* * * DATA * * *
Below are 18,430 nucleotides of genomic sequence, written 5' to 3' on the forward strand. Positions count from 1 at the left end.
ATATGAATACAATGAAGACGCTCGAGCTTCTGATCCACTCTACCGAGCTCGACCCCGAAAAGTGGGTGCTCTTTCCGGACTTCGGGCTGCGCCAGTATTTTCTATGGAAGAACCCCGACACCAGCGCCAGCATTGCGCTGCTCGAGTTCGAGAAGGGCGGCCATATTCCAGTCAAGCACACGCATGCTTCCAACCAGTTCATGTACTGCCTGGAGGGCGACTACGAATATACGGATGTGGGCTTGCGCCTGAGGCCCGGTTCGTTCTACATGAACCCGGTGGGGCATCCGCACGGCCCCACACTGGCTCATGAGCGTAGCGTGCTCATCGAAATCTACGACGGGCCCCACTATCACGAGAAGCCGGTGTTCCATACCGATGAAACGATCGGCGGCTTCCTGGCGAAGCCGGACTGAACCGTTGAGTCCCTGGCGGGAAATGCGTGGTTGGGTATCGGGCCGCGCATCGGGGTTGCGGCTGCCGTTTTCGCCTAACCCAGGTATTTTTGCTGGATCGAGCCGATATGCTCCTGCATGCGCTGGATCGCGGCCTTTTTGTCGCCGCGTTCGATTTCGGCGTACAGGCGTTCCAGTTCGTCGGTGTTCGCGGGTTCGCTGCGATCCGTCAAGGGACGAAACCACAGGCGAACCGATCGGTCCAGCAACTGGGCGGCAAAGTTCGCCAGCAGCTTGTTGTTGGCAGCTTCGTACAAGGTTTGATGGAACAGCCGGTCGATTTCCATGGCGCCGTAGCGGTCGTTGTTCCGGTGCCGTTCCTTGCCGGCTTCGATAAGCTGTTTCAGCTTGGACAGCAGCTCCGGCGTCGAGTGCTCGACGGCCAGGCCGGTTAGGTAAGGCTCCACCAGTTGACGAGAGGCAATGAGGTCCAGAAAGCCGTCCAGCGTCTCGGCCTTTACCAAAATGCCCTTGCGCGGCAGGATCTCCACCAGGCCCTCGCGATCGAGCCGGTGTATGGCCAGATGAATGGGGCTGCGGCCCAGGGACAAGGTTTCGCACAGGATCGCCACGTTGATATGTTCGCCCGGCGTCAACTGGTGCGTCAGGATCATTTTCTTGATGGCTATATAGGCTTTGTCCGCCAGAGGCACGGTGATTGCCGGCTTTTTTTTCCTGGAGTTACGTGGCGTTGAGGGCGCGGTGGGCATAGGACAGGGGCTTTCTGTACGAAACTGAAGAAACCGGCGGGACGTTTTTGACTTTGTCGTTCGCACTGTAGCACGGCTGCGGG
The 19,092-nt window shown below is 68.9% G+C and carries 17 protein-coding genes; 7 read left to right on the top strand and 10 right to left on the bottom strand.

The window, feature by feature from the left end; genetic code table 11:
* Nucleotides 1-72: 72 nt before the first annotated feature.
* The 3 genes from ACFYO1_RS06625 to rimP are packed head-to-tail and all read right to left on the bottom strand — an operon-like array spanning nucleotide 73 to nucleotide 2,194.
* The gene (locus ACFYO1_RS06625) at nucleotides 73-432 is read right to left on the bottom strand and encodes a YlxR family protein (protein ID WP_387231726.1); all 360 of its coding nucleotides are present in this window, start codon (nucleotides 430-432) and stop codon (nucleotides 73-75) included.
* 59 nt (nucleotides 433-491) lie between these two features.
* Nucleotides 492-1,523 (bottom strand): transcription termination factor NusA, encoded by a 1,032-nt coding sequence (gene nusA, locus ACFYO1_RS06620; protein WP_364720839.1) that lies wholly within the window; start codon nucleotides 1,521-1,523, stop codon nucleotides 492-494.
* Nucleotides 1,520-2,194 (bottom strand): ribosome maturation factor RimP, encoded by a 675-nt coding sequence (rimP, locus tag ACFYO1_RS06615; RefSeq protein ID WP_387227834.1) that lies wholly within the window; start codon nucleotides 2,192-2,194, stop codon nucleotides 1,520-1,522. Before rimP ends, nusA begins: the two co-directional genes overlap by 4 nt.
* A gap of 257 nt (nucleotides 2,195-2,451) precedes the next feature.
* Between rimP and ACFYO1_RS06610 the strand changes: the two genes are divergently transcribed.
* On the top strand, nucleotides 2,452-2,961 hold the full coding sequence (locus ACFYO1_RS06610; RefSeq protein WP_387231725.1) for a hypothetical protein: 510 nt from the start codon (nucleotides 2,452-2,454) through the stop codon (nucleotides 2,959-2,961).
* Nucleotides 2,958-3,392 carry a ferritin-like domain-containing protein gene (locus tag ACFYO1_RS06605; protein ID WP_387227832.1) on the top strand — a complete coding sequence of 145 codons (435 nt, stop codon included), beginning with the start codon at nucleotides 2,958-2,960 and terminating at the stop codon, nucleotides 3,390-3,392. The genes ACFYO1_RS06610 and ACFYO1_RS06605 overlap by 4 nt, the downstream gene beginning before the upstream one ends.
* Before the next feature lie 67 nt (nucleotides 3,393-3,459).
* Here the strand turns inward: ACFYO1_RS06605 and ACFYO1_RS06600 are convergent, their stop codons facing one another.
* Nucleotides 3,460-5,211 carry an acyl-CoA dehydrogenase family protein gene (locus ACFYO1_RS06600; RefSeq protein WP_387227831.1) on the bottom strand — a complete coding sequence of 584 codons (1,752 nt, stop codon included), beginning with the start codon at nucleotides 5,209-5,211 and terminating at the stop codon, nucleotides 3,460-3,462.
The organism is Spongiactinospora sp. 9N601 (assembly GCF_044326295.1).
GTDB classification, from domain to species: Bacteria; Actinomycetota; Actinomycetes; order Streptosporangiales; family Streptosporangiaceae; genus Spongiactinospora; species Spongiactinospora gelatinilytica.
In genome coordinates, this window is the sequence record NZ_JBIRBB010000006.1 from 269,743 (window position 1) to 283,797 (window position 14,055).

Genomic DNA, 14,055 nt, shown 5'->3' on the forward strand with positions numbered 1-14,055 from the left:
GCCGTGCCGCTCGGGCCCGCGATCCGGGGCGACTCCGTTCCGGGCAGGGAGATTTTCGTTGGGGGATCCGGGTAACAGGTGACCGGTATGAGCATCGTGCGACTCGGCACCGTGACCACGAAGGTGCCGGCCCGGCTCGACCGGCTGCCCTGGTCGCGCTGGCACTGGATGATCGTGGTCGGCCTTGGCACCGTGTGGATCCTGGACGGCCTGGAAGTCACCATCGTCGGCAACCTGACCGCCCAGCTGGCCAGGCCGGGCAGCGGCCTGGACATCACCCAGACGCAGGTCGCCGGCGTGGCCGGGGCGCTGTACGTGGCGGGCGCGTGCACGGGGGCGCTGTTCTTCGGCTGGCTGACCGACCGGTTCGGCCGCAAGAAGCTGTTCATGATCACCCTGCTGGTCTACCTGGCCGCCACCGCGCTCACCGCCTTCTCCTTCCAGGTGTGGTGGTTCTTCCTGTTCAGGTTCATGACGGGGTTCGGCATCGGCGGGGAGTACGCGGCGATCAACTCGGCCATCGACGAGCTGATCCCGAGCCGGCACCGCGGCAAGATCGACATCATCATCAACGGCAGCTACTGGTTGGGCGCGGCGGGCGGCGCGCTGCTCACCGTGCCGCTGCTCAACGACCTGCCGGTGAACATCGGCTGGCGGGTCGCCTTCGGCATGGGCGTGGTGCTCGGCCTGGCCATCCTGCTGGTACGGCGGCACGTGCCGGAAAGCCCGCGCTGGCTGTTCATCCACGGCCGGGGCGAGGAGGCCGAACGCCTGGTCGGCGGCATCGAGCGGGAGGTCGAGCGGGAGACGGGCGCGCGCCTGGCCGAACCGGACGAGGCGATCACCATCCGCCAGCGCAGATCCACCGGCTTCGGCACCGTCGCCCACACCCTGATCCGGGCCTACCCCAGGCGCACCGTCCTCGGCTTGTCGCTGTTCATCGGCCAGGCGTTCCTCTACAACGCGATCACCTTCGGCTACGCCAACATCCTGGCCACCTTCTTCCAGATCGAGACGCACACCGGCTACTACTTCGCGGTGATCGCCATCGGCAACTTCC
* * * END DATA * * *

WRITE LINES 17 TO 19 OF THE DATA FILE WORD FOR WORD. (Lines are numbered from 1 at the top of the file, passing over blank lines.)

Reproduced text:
* Nucleotides 3,460-5,211 carry an acyl-CoA dehydrogenase family protein gene (locus ACFYO1_RS06600; RefSeq protein WP_387227831.1) on the bottom strand — a complete coding sequence of 584 codons (1,752 nt, stop codon included), beginning with the start codon at nucleotides 5,209-5,211 and terminating at the stop codon, nucleotides 3,460-3,462.
The organism is Spongiactinospora sp. 9N601 (assembly GCF_044326295.1).
GTDB classification, from domain to species: Bacteria; Actinomycetota; Actinomycetes; order Streptosporangiales; family Streptosporangiaceae; genus Spongiactinospora; species Spongiactinospora gelatinilytica.